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Big impact on farmers' federation with 350,000 members
A report by Professor Biermayr from Georgetown University in Washington has shown that Trias has had a big impact on the lives of female farmers in Latin America.
In El Salvador, Trias Central America has already been working for five years to strengthen CLAC, an umbrella federation of almost a thousand farming organisations in 24 Latin American countries. Together these organisations have 350,000 members.
A big challenge is the participation of women and young people. 'For most farmers' organisations that are connected to CLAC, this issue is a question of survival', asserts Astrid Vreys, regional director of Trias Central America.
What do you mean?
Astrid Vreys: 'The population pyramid of an average farmers' organisation in Latin America is alarming. If no fresh blood is pumped into these associations, it will lead to a dead end. Men are increasingly understanding that a higher inflow of women and young people is needed.'
What lies behind this problematic population pyramid?
'Many young people are no longer interested in a career as a traditional farmer, and are moving to the cities. In particular, men are leaving the countryside. Women are staying behind to run the households, and are taking over the work on the family farm. Studies show that in Latin American coffee production chains, women control at least 80 per cent of the agricultural production processes. And yet the decision-makers in farmers' organisations are nearly always exclusively men.'
Why is this?
'Membership in the organisations is coupled to land ownership. And the plots are in men's names, even if they no longer play an active role in their business.'
So women are not invited to the meetings of these farmers' organisations?
'Exactly, and that is detrimental on two counts. Firstly, it means women get fewer opportunities to develop. Secondly, the organisations take poor decisions, because the men in the meetings have insufficient knowledge about the needs of the women and young people on the farms.'
How has Trias Central America dealt with this problem at CLAC?
'Initially we worked on the organisational culture of the associations that are members of CLAC, but it quickly became apparent that we needed to make structural changes in the federation itself. What really helped is that senior figures in CLAC really believe in inclusion. They adjusted the strategic vision and set up two new committees, one dealing with gender and the other with young people. The shift at this level has made a difference to many female farmers and their families. By working together with large organisations, you can have a large impact with limited means. That is the Trias philosophy.'
For you, what are the most significant outcomes that Professor Biermayr identified in her report?
'Increasing numbers of women are studying business, and the number of women in management roles is increasing. Furthermore, not only are women's average wages increasing, but they are also increasingly deciding how their wages should be spent. Women farmers are gaining greater self-worth. I'm happy every time CLAC's members launch new initiatives, be that in Paraguay, in Mexico or wherever else.'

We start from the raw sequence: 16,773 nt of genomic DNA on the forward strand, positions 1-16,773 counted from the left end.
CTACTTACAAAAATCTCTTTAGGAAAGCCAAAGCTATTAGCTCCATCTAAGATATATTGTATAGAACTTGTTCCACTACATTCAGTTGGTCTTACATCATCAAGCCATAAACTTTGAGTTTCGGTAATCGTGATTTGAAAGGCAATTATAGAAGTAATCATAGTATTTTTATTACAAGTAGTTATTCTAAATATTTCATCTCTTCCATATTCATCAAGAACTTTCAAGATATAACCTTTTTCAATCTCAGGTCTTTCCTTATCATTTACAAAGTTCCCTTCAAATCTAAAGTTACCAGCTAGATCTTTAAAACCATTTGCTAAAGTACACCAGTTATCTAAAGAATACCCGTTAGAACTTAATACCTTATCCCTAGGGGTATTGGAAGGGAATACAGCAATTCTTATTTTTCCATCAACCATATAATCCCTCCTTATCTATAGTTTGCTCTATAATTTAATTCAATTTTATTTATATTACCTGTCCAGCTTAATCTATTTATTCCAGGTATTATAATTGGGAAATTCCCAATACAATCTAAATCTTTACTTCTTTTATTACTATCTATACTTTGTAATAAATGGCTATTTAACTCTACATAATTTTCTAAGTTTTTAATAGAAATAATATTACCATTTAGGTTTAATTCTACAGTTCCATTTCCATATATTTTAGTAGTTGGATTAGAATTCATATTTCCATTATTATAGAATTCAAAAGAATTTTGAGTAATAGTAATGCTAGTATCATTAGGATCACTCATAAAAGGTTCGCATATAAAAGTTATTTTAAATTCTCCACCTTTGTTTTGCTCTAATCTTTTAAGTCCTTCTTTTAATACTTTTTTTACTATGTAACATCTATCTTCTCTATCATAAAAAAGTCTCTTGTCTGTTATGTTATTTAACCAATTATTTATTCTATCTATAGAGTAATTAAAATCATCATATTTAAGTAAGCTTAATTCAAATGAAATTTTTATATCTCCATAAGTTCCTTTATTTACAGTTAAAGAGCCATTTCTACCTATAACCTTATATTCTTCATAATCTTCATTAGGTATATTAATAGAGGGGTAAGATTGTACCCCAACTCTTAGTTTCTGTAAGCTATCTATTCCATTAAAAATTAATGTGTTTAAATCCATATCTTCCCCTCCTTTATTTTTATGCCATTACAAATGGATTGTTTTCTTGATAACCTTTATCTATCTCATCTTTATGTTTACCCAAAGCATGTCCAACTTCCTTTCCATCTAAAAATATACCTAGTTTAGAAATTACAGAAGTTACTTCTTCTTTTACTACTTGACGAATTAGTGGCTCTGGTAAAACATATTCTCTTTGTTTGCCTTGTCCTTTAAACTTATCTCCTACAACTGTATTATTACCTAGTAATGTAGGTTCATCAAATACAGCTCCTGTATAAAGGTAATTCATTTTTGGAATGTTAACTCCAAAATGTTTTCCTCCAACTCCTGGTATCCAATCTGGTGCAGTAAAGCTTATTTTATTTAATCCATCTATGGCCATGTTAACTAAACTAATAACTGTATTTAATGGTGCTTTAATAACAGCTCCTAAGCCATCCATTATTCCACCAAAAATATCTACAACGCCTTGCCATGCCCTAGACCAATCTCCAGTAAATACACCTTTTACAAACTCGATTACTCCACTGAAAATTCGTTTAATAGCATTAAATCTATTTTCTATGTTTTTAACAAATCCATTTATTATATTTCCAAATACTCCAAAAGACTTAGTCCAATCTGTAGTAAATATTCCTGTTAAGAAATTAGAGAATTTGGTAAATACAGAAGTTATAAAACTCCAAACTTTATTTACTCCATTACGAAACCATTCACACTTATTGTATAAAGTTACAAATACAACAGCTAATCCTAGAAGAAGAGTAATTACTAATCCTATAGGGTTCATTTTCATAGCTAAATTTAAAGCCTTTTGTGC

Do you believe that progression means greater sustainability?
'I can see that there is a structural progression at all levels of CLAC, from local organisations to regional organisations that cover a number of countries. That is a logical consequence of the people and resources that CLAC has freed up to strengthen gender equality among its members. For organisations that want to take steps forward, we have also developed a guided procedure for greater inclusion that they can implement at their own pace. Working together with a huge body such as CLAC is a big challenge, but Professor Biermayr's report shows that we're on the right lines.'
How do you look back on the past 5 years of partnership with CLAC?
'With great satisfaction. Our whole team has devoted a lot of energy into building a relationship of trust with CLAC. Today you can see that Trias has clearly had an impact on our partner's development. I'm also happy that with the Womed Award Zuid, an organisation such as Markant has contributed to the promotion of female entrepreneurship in El Salvador.'
What is the biggest challenge for the future?
'CLAC's next challenge will be to further expand its service provision so that women and young people get more opportunities to develop into true rural entrepreneurs. The change in CLAC's organisational culture will only be sustainable when the economic impact on women and young people becomes tangible. That is why we must search, together with CLAC, for creative solutions. Fewer and fewer young people are choosing to work as traditional coffee farmers, but many of them can imagine running a café, for example. Honey production and coffee packing are activities that are ideal for women. In the coming years, we expect that CLAC will work more on the diversification of the rural economy, in which women and young people will be given a prominent role. Trias Central America is ready to offer further support, together with our supporters in Flanders.'
Read the report from Professor Biermayr (in Spanish) on the results that Trias Central America has achieved with CLAC.